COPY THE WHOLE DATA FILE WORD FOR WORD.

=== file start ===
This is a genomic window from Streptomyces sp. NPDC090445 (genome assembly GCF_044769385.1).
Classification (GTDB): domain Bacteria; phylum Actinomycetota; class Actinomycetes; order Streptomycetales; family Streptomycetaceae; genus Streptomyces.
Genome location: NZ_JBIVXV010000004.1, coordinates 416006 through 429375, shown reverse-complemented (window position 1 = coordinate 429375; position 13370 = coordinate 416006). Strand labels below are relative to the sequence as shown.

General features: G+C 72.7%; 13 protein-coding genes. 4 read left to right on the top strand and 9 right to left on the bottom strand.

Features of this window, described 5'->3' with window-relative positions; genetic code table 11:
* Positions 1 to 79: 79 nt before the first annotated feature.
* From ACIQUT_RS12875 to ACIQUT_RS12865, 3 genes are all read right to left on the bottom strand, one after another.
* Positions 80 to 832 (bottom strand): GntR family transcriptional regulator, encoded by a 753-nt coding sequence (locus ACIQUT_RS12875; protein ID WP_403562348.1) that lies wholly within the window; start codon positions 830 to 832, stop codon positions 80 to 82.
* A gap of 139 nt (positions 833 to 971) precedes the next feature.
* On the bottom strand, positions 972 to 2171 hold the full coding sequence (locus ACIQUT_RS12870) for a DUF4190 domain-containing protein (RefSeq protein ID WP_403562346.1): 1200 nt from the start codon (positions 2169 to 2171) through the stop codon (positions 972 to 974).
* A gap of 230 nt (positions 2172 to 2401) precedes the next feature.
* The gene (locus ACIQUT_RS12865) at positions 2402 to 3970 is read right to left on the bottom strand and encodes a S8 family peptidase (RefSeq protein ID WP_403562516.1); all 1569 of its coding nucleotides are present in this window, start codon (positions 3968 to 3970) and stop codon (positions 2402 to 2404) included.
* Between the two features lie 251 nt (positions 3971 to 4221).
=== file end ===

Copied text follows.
This is a genomic window from Streptomyces sp. NPDC090445 (genome assembly GCF_044769385.1).
Classification (GTDB): domain Bacteria; phylum Actinomycetota; class Actinomycetes; order Streptomycetales; family Streptomycetaceae; genus Streptomyces.
Genome location: NZ_JBIVXV010000004.1, coordinates 416006 through 429375, shown reverse-complemented (window position 1 = coordinate 429375; position 13370 = coordinate 416006). Strand labels below are relative to the sequence as shown.

General features: G+C 72.7%; 13 protein-coding genes. 4 read left to right on the top strand and 9 right to left on the bottom strand.

Features of this window, described 5'->3' with window-relative positions; genetic code table 11:
* Positions 1 to 79: 79 nt before the first annotated feature.
* From ACIQUT_RS12875 to ACIQUT_RS12865, 3 genes are all read right to left on the bottom strand, one after another.
* Positions 80 to 832 (bottom strand): GntR family transcriptional regulator, encoded by a 753-nt coding sequence (locus ACIQUT_RS12875; protein ID WP_403562348.1) that lies wholly within the window; start codon positions 830 to 832, stop codon positions 80 to 82.
* A gap of 139 nt (positions 833 to 971) precedes the next feature.
* On the bottom strand, positions 972 to 2171 hold the full coding sequence (locus ACIQUT_RS12870) for a DUF4190 domain-containing protein (RefSeq protein ID WP_403562346.1): 1200 nt from the start codon (positions 2169 to 2171) through the stop codon (positions 972 to 974).
* A gap of 230 nt (positions 2172 to 2401) precedes the next feature.
* The gene (locus ACIQUT_RS12865) at positions 2402 to 3970 is read right to left on the bottom strand and encodes a S8 family peptidase (RefSeq protein ID WP_403562516.1); all 1569 of its coding nucleotides are present in this window, start codon (positions 3968 to 3970) and stop codon (positions 2402 to 2404) included.
* Between the two features lie 251 nt (positions 3971 to 4221).